I would estimate that Martin illustrated, or part-illustrated around 100 books for Ladybird from the early 1960s until the 1980s... Douglas Keen [commissioning editor] had high expectations of the quality of artwork and took pride in matching artist to commission. John Berry, for example, had an amazing gift for photorealism and for portrait. Robert Ayton was a story-teller in paint. Harry Wingfield was second-to-none in his ability to capture wistful tableaux of early childhood.

But in Martin Aitchison, Keen had an artist who could do it all.

His first book for Ladybird was ‘A First Book of Saints’. Shortly after this he was commissioned to work with Harry Wingfield on a new range of reading-scheme books [the 'Peter and Jane' series].

Learning to read, altering as it does the most basic ways in which we process and interpret information about the world, is a powerful stage in the life of any child. And in the 1960s, when there were fewer distractions for children - when many did not have a television and when children’s programming was only for a few hours in the day - the visual imagery of these books made a particularly powerful impression. Although Ladybird published hundreds of titles on all sorts of different subjects, it is these images of early reading in early childhood that are often etched most deeply on our memory.

Back in the 1960s, I was part of the target readership of these books. As a young child learning to read shortly after they were first published, I loved the illustrations. It didn’t matter to me that the ‘plot’ of the books was flimsy or non-existent; the richness of the pictures hinted at depths to the story that always remained just out of my understanding. There must be a lot more going on in every scene than the text stated, because the pictures, in some undefined way, hinted that that was so.

Martin and Harry Wingfield made the ‘Peter-and-Jane’1960s artwork look effortless, but in fact it was a style that was very hard to do well - a note that was hard to strike. No other of the highly-skilled Ladybirds artist managed to achieve the tricky blend of tidy, domestic, softened realism with the imaginative detail of a fictitious family.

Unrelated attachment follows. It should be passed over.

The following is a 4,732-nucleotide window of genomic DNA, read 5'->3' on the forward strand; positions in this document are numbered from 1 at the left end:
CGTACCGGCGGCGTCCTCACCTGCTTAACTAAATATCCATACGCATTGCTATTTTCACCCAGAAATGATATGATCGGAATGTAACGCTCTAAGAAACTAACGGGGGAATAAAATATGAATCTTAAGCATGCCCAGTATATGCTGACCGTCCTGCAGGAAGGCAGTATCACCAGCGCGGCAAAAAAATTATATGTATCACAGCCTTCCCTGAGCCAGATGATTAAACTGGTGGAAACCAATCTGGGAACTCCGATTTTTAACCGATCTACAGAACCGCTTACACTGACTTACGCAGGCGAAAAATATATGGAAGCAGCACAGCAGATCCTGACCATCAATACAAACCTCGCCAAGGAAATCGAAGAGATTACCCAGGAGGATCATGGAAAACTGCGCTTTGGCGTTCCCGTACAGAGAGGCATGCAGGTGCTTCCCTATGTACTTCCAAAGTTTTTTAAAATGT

But even so, when he was commissioned to re-illustrated the books in the 1970s, Martin was a lot more comfortable. Not only were the children to be brought up-to-date in terms of clothing and activity but the illustration style was to be more sketchy and fluid.

Life was a little messier and more chaotic in these depictions and in them Martin found more of an outlet for his humour.

...when asked to select his favourite commission for Ladybird Martin would always choose “Gulliver’s Travels”. If you ever get a chance to see the original artwork that he produced for this book then do. The reproduction in the books does not do it justice. The artwork combines humour, imagination, colour and verve – whilst respecting the traditions of a classic.

Peter and Jane's teacher was posed for by Martin's wife, Dorothy.


By the way, this part makes me think:

But even so, when he was commissioned to re-illustrated the books in the 1970s, Martin was a lot more comfortable. Not only were the children to be brought up-to-date in terms of clothing and activity but the illustration style was to be more sketchy and fluid.


If "sketchy and fluid" were the buzzwords for children's book illustrations in the 1970s (or even slightly earlier), that might explain the work of artists like Betty Maxey!
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Re: Ladybird: How To Swim and Dive

Postby Stephen » 24 Jan 2018, 04:53

pete9012S wrote:Image

How To Swim and Dive by Henry Marlow

How I loved this book and water when I was very little - I remember poring over the pictures and studying every detail and then absorbing the text.

Here are some random pics of the book for those old enough to remember it!

https://imgur.com/a/2GcS6


Gosh, I remember this one, and those pics bring back a lot of memories! The funny thing is, I still can't swim very well and haven't been to a pool for years - and yet this book made it look so easy and interesting!
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Re: Ladybird books

Postby Rob Houghton » 24 Jan 2018, 20:52

I went swimming with my dad from about the age of 3 or 4 - and could swim quite well by the time we went swimming to the local baths each week from Primary School - but I would have hated this particular Ladybird book - not just because it was trying to teach us swimming, but because by the age of 10 I had been put into the top group of swimmers, and we were made to jump in the deep end and swim under water, which gave me a feeling that I was, quite literally, 'out of my depth' and began to give me feelings of being inadequate.